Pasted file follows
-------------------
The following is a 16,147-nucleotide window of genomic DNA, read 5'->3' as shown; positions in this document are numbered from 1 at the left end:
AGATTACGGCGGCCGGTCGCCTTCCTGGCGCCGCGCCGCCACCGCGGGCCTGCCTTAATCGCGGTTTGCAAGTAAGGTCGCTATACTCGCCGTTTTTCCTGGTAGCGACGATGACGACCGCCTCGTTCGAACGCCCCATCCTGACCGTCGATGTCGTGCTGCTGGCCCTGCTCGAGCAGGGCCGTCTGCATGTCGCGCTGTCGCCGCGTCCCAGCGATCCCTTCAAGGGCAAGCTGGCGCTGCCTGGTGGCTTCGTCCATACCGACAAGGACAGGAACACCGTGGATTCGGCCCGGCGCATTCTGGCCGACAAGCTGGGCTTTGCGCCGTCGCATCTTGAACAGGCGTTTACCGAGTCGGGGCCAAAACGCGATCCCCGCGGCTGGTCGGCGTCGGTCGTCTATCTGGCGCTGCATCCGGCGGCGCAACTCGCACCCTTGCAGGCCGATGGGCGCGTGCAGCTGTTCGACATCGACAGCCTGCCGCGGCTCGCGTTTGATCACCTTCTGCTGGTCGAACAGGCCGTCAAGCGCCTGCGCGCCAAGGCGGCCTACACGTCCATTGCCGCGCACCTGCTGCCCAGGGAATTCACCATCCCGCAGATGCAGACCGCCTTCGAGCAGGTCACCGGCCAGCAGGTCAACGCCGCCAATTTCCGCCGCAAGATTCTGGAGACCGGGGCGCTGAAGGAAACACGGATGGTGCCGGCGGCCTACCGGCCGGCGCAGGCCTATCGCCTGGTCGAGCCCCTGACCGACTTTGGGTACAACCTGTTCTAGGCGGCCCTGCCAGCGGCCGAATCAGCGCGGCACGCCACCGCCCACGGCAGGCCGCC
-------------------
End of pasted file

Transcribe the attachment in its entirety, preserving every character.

The following is a 16,147-nucleotide window of genomic DNA, read 5'->3' as shown; positions in this document are numbered from 1 at the left end:
AGATTACGGCGGCCGGTCGCCTTCCTGGCGCCGCGCCGCCACCGCGGGCCTGCCTTAATCGCGGTTTGCAAGTAAGGTCGCTATACTCGCCGTTTTTCCTGGTAGCGACGATGACGACCGCCTCGTTCGAACGCCCCATCCTGACCGTCGATGTCGTGCTGCTGGCCCTGCTCGAGCAGGGCCGTCTGCATGTCGCGCTGTCGCCGCGTCCCAGCGATCCCTTCAAGGGCAAGCTGGCGCTGCCTGGTGGCTTCGTCCATACCGACAAGGACAGGAACACCGTGGATTCGGCCCGGCGCATTCTGGCCGACAAGCTGGGCTTTGCGCCGTCGCATCTTGAACAGGCGTTTACCGAGTCGGGGCCAAAACGCGATCCCCGCGGCTGGTCGGCGTCGGTCGTCTATCTGGCGCTGCATCCGGCGGCGCAACTCGCACCCTTGCAGGCCGATGGGCGCGTGCAGCTGTTCGACATCGACAGCCTGCCGCGGCTCGCGTTTGATCACCTTCTGCTGGTCGAACAGGCCGTCAAGCGCCTGCGCGCCAAGGCGGCCTACACGTCCATTGCCGCGCACCTGCTGCCCAGGGAATTCACCATCCCGCAGATGCAGACCGCCTTCGAGCAGGTCACCGGCCAGCAGGTCAACGCCGCCAATTTCCGCCGCAAGATTCTGGAGACCGGGGCGCTGAAGGAAACACGGATGGTGCCGGCGGCCTACCGGCCGGCGCAGGCCTATCGCCTGGTCGAGCCCCTGACCGACTTTGGGTACAACCTGTTCTAGGCGGCCCTGCCAGCGGCCGAATCAGCGCGGCACGCCACCGCCCACGGCAGGCCGCC